New Enhanced Microdystrophin Versions May Help Restore Muscle Function in DMD, Mouse Study Suggests
Researchers from the University of Washington have now developed enhanced versions of these microdystrophins that can overcome some of the functional limitations that have been encountered so far.
These new preclinical findings may help researchers better understand the role of dystrophin in the muscle, as well as pave the way for more efficient gene therapy strategies to treat DMD.
The study, “Development of Novel Micro-dystrophins with Enhanced Functionality,” appeared in the journal Molecular Therapy.
DMD is a rare inherited disorder caused by the occurrence of genetic mutations in the DMD gene, which provides instructions for producing the dystrophin protein. Although its role is not fully understood, it is known that dystrophin is essential for normal muscle function.
Using gene therapies to restore DMD levels is regarded as an attractive strategy to treat DMD. However, this gene is one of the longest human genes, which makes delivering it to patients in its natural form technically impossible.
To overcome this limitation, researchers have tried to develop microdystrophin variants. Despite clear evidence that the use of smaller proteins is feasible and can ease DMD symptoms, these versions still lack some functional features of the natural dystrophin protein.
A team led by Jeffrey Chamberlain, PhD, who is a professor at WU School of Medicine and director of the Senator Paul D. Wellstone Muscular Dystrophy Specialized Research Center in Seattle, developed the new microdystrophin versions.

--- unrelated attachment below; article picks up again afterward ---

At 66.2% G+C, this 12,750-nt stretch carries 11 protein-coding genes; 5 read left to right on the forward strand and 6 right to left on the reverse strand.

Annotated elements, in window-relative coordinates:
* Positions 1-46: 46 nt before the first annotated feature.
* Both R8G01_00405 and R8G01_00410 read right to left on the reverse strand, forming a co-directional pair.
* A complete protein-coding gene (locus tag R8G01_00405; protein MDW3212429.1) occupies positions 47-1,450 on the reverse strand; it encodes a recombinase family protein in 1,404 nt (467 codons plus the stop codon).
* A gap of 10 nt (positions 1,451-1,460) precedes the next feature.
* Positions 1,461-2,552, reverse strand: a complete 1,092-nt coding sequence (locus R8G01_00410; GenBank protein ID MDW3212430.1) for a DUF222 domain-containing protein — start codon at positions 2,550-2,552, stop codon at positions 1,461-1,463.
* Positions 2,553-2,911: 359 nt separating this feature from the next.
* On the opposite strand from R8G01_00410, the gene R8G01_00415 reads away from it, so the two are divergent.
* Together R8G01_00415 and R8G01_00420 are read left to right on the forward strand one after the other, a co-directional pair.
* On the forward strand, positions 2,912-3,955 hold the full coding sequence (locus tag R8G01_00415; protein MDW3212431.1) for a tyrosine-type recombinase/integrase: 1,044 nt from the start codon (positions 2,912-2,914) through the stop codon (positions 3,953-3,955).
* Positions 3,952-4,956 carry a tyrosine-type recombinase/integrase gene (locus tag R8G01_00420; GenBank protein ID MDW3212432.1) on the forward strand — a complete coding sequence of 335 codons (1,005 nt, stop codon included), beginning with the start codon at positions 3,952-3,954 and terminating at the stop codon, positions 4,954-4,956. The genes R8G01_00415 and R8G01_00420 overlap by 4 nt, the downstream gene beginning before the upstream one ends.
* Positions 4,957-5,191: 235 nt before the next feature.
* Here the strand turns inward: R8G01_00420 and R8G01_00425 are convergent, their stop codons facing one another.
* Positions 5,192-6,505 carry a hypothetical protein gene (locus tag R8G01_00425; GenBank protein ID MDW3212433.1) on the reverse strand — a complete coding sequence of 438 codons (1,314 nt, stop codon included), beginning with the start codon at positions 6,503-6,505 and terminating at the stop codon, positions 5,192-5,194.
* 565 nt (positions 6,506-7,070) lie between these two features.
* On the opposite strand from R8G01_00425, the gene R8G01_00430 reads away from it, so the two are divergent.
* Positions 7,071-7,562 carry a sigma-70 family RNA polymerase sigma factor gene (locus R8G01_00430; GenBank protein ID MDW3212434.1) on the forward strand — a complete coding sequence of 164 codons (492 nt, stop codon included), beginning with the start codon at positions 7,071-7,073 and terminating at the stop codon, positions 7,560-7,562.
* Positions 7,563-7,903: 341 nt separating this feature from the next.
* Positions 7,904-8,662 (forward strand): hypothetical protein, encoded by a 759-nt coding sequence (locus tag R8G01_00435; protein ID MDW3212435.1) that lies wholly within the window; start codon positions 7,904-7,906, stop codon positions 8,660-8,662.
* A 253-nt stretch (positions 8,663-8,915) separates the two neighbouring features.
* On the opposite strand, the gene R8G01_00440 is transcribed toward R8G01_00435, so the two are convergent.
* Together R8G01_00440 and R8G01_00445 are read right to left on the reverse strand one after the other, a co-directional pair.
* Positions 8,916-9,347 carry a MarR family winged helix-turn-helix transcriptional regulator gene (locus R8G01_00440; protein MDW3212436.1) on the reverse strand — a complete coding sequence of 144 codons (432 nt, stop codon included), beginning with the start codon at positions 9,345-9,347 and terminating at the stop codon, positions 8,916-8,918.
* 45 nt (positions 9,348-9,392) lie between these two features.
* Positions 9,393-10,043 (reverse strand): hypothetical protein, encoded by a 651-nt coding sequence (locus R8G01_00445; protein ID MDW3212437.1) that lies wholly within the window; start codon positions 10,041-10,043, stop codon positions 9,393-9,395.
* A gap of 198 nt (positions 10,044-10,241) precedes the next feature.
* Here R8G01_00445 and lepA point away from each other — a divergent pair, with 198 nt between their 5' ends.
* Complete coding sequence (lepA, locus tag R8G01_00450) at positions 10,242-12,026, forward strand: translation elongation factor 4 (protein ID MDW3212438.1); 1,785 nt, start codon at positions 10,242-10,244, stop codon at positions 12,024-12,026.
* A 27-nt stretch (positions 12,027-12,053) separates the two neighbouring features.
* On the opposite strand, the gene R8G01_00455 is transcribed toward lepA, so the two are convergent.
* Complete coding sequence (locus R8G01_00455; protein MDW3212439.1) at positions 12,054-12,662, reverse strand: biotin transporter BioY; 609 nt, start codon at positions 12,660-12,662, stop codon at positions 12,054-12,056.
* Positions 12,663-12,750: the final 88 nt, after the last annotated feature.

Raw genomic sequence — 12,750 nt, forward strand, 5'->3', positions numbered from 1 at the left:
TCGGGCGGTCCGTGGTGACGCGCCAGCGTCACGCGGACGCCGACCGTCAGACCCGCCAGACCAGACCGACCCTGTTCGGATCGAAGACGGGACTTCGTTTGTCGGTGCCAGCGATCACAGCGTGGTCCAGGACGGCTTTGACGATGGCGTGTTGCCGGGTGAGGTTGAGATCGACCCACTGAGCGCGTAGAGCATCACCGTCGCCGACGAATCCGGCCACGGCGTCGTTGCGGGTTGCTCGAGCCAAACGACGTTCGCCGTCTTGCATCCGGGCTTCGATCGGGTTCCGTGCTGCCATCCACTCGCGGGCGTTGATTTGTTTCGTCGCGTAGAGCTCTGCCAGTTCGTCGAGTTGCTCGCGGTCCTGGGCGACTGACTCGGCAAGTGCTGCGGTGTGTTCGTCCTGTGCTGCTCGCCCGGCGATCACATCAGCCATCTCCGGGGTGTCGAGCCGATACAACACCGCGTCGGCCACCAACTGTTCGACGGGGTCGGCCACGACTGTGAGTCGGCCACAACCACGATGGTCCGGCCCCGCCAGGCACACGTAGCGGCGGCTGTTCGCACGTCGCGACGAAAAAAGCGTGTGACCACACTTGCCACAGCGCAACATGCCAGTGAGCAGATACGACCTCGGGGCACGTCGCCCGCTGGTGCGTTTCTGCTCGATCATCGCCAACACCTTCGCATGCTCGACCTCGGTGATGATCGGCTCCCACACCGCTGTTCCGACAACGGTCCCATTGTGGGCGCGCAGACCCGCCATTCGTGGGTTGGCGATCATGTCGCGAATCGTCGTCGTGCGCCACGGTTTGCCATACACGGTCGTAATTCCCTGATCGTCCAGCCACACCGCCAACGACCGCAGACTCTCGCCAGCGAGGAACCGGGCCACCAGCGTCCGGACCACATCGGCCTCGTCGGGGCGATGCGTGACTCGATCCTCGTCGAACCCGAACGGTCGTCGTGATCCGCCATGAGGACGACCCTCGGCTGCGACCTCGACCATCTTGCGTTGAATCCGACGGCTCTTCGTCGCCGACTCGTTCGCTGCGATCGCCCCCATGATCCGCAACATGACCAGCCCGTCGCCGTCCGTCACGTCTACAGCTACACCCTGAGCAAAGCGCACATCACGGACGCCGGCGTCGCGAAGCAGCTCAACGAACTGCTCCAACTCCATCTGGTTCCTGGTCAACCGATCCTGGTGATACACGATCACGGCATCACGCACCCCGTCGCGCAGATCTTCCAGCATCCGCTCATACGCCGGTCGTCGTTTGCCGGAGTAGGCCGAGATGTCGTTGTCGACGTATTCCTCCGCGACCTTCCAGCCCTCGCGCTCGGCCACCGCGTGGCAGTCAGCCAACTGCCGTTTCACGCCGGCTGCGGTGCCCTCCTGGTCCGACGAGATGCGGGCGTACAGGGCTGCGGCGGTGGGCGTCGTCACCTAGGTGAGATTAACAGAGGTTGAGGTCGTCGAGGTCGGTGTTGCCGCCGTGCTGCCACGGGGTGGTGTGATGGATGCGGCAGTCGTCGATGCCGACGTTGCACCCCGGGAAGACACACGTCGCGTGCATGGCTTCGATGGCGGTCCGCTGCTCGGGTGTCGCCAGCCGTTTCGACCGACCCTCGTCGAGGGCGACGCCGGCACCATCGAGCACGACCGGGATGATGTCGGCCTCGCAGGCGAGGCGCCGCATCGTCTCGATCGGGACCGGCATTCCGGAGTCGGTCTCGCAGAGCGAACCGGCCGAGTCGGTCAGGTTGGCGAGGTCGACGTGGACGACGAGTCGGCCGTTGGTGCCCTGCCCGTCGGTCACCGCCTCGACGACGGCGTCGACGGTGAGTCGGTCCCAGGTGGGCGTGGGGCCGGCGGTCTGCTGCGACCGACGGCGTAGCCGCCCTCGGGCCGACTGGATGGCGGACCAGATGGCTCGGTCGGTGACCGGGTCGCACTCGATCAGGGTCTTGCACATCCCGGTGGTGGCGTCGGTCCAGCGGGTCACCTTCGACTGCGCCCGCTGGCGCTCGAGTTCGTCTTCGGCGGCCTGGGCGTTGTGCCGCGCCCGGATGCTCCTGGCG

They combined different small parts of the protein to create small versions that could retain the natural activities of the original protein. These microdystrophins were then incorporated into a safe viral vector that could be used to deliver the potential therapeutic proteins to muscle cells.
When administered to mouse models of DMD, these enhanced versions of microdystrophins were able to significantly improve muscle fiber structures. In particular, two of them led to increased force-levels in muscle cells in the limbs and diaphragm, similar to those seen in healthy mice.
“Along with increased dystrophin-positive myofibers, improvements in the specific force-generating capacity and protection from eccentric [unbalance] contraction-induced injury were observed at 6 months posttreatment in muscles expressing several of the [microdystrophins] constructs,” the researchers wrote.
One of these microdystrophin constructs was used for the development of the investigational gene therapy SGT-001 by Solid Biosciences, which is currently being evaluated in an open-label clinical trial (NCT03368742), called IGNITE DMD, in children with DMD. The trial is continuing to recruit eligible patients at the University of Florida.
Preliminary data from three DMD boys treated with SGT-001 showed they had low levels of microdystrophin in muscle fibers, with positive signs of co-localization with two proteins required for microdystrophin stability — neuronal nitric oxide synthase and beta-sarcoglycan. These data suggest that the small dystrophin version is working as intended.
“These results are encouraging for Duchenne muscular dystrophy patients,” Chamberlain, who is also scientific advisory board chair of Solid Biosciences, said in a press release. “Our studies identified two designs that function better than our previous best construct.”
Additional preclinical and clinical studies may help refine the activity of this gene therapy, including enhancing its ability to target all body muscles such as the heart and diaphragm.
SGT-001 was designated an orphan drug as a potential DMD treatment by both the U.S. Food and Drug Administration and the European Medicines Agency. The FDA has also granted fast track designation to the therapy to speed its development in trials and its possible regulatory review.